Two weeks before a potentially game-changing midterm election, the National Association for the Advancement of Colored People (NAACP) has given its endorsement to a report labeling the tea party as a self-preserving movement of racist bigots. It’s no wonder given the fact that NAACP’s political agenda conflicts with the vast majority of the tea party platform of smaller government and reduced spending.
With Wednesday’s release of the report, however, the news media is once again dropping the ball, not only by not pointing out the NAACP’s obvious conflict of interest with the tea party movement, but in failing to do their due diligence in reporting on where the report comes from and why it was written.
The Washington Post reports that the NAACP-endorsed “Tea Party Nationalism” was “put together” by the Institute for Research and Education on Human Rights, but doesn’t report further on who the IREHR is. Politico reports that the NAACP “commissioned Leonard Zeskind and Devin Burghart” to write the study, but makes no mention of who Zeskind or Burghart are other than noting their association with the Institute.
The IREHR is a group with “long-held dreams for social and economic justice,” who condemn the “so-called Christian right, paleo-conservatism, and other far-right movements” for their “symbiotic relationship[s] with nativism and white nationalism.”
Call me crazy, but I think this group may have had a specific agenda in mind before they set out to paint the tea party movement as… uh… nativists and… gee, white nationalists.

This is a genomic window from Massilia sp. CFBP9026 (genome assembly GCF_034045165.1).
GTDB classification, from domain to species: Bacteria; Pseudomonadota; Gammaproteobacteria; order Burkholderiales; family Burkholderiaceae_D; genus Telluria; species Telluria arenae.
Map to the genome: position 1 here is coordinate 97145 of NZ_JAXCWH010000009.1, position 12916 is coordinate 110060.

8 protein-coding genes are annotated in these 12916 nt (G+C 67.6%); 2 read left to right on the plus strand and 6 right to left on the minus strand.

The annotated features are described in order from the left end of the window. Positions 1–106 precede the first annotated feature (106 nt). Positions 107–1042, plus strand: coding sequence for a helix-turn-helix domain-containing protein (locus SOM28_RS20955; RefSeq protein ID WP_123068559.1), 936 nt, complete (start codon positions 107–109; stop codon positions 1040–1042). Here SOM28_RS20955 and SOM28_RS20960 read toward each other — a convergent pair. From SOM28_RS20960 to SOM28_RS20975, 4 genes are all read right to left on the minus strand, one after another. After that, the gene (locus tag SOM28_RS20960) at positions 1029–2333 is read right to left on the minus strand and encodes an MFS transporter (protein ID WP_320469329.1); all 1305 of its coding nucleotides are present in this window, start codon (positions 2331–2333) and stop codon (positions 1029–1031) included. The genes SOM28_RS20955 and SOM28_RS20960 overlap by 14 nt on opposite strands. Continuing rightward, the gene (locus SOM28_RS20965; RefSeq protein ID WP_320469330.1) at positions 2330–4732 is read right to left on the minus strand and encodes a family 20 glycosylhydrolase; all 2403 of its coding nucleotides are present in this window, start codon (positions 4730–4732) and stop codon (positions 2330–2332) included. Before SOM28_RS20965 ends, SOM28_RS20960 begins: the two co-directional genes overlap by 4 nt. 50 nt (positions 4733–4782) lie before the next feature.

But who are Zeskind and Burghart, the two authors the NAACP “commissioned” to write the report? The New York Times reports that Zeskind, a lifetime member of the NAACP, has “written extensively on white nationalism,” a serious understatement. Zeskind’s career has revolved around an obsession of the “abyss of mayhem and murder” America faces at the hands of “white nationalists.” He has worked to establish himself as an “expert on extremist groups” various media outlets routinely rely on for comment, but few have bothered to expose his own extremist past.
Laird Wilcox, a civil rights activists who is known for examining extremists on the right and left ends of the political spectrum, has previously had Zeskind on his radar. Like many notable modern liberals, Zeskind reportedly got his start working with the Sojourner Truth Organization (STO) where his primary role was motivating the working classes “to make a revolution.” The STO’s role model: Soviet dictator Josef Stalin, whose “iron discipline” the STO idolized.
In a 1978 article he wrote for the group’s journal, Urgent Tasks, named after V.I. Lenin. Zeskind wrote about “Workplace Struggles in Kansas City” and discussed the value of a grassroots “school of communism” that would “destroy the marketplace, not sell at it.” In a 1980 article for the same publication, Zeskind denounced the American military “as a tool of U.S. Imperialism.”
A 1981 City Magazine profile of Zeskind, author Bruce Rodgers described him as elusive and “near hysterical” and paranoid. Further, the STO was described as a group which surfaced “on occasion to distract and intimidate non-violent groups working for social change.”